Riots! Fires! Threats of higher import and custom duties!  Oh my!

Ukraine’s not been this interesting since the last time the media noticed that it’s Ukraine, not the Ukraine.  Russia is mightily pissed, and would like everyone to just rejoin the Soviet Union already because that wasn’t such a bad thing.  Meanwhile, the often-slagged bureaucrats of Brussels seem to understand a thing or two about what’s at stake.  In the middle are the Ukrainians themselves, divided over past, present, and future, and throwing petrol bombs in the streets in the meantime.

Ukraine as a historical entity was never much secure

Ukraine is situated in a pretty bad neighborhood.  To the south, the Black Sea can easily be closed by any power controlling the Dardanelles.  The Dneiper River bisects the country neatly in half and flows southwards, allowing invaders to set up boats and attack from the north rather easily.

Rather easy entry there.

No mountains exist as natural barriers to prevent Cossacks from a-rapin’ and a-pillagin’ – and so it should be no shock that, besides an impressive stint as Kievan Rus, Ukraine’s been under the domination of powers based from Muscovy.  Ukraine’s never been able to stand up to a power fielding forces bred in the same kind of climate – one reason why the Mongols, also from a steppe climate, had their way with Kiev in 1240 and ended its golden age.

What a lovely buffer state you have there

After the Mongol invasions, Kiev was never able to regain its footing enough to withstand successive invasions by Poles, Turks, and Russians, and thus relegated what might have been a great power to secondary status.  From that point, Ukraine was a buffer between various centers of political gravity – especially Moscow.  With its abundant cereal harvests, Ukraine was a lovely breadbasket to have as part of the Russian empire, and an even better buffer that could be sacrificed if necessary to save the Russian state.  Which is pretty much what happened in 1991.

The European Union sees a nice trade network extended; the Russians see a dagger pointed at their heart

We’ve been over Putin’s Russia’s psychology – paranoid and security-obsessed, believing that a good defense is a good offense.  But this is a conflict between a new form of international politics – the growth of a transnational organization vs. a traditional nation-state.  Russia does not see the EU as a friendly neighbor; rather, it sees a threat that, while not particularly menacing today, may eventually be subverted by another Hitler.  European governments, on the other hand, see themselves as well past that rather nasty past and desire open borders and open markets in the hopes of just making everyone richer.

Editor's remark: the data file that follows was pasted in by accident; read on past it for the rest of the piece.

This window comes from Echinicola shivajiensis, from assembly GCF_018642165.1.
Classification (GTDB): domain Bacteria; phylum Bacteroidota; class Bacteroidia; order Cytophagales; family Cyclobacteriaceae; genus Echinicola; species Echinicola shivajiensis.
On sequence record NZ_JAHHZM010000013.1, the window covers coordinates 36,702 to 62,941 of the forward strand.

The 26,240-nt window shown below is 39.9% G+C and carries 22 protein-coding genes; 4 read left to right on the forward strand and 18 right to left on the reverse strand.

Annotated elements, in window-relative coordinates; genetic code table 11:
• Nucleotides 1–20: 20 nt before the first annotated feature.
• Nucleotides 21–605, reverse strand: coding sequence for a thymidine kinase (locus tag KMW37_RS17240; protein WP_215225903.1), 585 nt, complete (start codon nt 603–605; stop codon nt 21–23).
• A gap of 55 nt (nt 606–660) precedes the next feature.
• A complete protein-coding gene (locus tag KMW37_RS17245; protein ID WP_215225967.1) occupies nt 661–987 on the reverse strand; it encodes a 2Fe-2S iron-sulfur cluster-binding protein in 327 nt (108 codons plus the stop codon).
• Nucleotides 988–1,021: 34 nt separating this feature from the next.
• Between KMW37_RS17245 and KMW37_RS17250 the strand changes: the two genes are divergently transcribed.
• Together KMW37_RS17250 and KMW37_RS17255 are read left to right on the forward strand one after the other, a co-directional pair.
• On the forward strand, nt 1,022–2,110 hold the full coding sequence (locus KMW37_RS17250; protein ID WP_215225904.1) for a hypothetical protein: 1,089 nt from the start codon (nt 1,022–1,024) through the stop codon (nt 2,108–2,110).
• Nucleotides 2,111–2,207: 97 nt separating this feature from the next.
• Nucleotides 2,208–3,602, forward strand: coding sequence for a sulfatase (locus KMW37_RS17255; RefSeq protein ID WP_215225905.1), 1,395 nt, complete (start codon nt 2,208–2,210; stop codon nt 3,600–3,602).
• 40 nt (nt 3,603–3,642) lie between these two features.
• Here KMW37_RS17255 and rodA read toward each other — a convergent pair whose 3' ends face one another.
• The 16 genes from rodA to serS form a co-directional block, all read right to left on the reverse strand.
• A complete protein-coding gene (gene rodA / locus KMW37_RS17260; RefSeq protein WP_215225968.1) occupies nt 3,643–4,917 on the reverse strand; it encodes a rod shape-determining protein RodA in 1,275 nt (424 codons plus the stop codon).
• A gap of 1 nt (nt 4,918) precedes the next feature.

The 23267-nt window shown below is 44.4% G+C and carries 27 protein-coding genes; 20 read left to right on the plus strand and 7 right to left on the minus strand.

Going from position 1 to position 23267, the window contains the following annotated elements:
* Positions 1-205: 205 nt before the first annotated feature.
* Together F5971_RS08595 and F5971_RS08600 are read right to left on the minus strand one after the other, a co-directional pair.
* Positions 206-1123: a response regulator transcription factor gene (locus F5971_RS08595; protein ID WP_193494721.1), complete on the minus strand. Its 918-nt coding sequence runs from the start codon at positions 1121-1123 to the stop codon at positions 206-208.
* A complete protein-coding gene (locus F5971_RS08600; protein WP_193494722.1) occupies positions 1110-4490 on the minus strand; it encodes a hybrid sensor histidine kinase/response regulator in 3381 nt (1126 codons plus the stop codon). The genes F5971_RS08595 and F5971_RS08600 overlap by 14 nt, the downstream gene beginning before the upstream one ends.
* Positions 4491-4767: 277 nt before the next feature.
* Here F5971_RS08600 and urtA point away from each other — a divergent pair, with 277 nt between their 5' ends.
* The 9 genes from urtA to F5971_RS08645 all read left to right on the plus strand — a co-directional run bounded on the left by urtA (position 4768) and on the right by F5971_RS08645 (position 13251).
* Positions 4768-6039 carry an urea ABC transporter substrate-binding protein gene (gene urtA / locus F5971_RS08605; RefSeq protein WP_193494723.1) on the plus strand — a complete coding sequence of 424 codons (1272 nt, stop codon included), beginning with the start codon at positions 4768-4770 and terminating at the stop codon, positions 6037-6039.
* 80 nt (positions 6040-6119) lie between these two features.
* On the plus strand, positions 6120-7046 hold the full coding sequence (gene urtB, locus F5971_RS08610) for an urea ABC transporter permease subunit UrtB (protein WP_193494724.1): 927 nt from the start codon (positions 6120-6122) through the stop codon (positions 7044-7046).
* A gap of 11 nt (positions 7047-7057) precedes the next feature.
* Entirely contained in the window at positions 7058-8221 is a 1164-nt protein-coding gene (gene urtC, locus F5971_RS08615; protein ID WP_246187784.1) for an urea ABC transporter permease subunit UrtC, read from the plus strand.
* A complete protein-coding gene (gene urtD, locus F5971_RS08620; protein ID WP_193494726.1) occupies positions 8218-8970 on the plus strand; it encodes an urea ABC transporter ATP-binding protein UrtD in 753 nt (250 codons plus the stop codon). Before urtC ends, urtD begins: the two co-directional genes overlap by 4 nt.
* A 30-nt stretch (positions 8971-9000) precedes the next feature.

Russian strategic interests in adorable form.

But the dagger isn’t just military.  Russia’s often described as a kleptocracy, and the robber barons who support Putin make plenty of money in Ukraine.  If Ukraine slides towards the EU, it will become more transparent, fair, and open – all of which will hurt their margins.  They’re not about to push Moscow to fight a war, but they’ll do what they can to preserve their interests.  Putin’s emerging social contract is based on letting these nasties get away with their business, and so he’s got incentive to stop Ukraine from drifting out of their economic orbit.

The people vs. the elites

The sitting elites in Kiev clearly would like to please Russia over the EU, but are having their hands tied down by mass protests.  Democratic systems are good at channeling this anger into action and policy changes; Ukraine’s democratic credentials have taken a hit recently but are still good enough to stay “partly free.”  Ukraine could slide into authoritarianism to survive this storm and keep Russia happy, but that’s a hard trick to pull off these days.

It’s a big sign of things to come

As the world organizes into supra-national set-ups, these sort of conflicts will happen more and more.  The EU has plenty of faults, but it’s potential power is staggering.  It’s an attractive group that might just offer that sweet spot of security and economic growth sought by every state out there.  Meanwhile, traditional nation-states will have to find their way in a world of declining nationalist sentiment.

Russia will not likely win this one

Alas for Putin, his country is too far gone to rebuild the Soviet Union.  The people of Ukraine will drift further and further westward and Russian defense will end up having to hinge on cooperation rather than strength.  That’ll mean adapting themselves to a European – and by extension American – way of living in the international system.  That’s a long way off.  But losing Kiev is just the first step.

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